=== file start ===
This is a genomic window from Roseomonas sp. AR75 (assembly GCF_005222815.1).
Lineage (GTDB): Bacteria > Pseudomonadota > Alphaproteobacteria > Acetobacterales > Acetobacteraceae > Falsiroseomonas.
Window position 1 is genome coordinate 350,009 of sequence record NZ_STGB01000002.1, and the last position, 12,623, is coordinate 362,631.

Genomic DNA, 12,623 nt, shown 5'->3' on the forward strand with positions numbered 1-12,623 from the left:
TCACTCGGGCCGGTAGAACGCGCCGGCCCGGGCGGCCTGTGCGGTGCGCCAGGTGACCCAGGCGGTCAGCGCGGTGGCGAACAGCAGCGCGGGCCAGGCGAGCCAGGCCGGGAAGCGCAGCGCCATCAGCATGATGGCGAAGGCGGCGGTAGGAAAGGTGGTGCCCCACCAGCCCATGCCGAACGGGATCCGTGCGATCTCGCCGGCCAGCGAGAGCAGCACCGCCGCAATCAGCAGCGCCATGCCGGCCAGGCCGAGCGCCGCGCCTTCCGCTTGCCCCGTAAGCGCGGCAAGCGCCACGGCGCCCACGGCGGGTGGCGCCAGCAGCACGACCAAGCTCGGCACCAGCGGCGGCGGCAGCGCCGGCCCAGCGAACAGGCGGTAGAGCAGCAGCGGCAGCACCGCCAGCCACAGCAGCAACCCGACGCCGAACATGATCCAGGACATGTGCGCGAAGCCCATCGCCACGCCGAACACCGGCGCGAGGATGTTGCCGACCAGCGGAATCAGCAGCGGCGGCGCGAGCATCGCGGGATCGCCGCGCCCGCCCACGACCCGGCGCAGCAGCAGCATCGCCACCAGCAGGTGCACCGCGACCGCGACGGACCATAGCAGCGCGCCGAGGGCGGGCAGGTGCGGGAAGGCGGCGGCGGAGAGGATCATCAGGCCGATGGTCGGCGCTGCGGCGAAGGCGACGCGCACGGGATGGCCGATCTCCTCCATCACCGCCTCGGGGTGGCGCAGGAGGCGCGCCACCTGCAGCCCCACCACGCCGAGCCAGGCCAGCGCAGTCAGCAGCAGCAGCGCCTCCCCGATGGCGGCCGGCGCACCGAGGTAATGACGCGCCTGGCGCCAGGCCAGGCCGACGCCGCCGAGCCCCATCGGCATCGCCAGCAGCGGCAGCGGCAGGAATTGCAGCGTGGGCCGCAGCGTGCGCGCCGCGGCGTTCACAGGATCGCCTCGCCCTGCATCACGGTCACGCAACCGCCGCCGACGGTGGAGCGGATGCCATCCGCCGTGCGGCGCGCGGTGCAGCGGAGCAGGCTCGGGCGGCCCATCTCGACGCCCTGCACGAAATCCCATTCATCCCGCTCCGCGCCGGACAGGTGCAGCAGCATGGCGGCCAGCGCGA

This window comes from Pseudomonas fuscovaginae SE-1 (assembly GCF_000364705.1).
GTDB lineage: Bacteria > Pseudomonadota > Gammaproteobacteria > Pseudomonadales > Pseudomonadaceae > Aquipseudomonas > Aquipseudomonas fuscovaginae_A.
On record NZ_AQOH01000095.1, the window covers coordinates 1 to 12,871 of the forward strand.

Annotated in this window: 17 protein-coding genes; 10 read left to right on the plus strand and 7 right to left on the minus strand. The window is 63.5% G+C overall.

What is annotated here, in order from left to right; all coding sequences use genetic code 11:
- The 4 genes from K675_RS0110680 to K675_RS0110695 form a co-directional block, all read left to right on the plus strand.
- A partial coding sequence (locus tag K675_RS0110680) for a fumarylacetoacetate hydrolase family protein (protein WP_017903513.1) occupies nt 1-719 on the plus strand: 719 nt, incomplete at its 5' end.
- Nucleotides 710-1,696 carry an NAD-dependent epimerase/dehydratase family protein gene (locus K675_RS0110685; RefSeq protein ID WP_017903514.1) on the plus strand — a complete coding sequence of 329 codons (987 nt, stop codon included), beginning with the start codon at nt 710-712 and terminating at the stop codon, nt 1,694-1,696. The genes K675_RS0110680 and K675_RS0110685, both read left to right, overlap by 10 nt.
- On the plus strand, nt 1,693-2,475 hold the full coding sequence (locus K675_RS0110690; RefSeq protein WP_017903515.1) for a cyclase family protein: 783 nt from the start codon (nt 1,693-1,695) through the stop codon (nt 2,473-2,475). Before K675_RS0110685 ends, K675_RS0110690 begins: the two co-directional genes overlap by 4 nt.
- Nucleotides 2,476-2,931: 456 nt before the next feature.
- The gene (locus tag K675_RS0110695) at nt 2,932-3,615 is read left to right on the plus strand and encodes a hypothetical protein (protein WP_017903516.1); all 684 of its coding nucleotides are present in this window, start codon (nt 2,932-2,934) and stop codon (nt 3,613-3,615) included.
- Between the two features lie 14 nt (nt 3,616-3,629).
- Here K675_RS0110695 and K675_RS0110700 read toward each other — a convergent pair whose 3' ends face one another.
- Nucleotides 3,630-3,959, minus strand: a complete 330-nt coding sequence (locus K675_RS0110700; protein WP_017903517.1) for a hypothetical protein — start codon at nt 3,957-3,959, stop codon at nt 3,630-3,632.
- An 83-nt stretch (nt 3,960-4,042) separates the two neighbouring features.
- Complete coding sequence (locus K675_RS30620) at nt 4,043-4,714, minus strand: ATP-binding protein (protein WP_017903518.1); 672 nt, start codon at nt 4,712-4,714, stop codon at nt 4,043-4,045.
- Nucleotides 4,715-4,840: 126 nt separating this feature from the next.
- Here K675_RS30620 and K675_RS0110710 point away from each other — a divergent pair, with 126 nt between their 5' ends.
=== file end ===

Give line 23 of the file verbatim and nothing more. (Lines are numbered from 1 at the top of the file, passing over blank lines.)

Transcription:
- Here K675_RS30620 and K675_RS0110710 point away from each other — a divergent pair, with 126 nt between their 5' ends.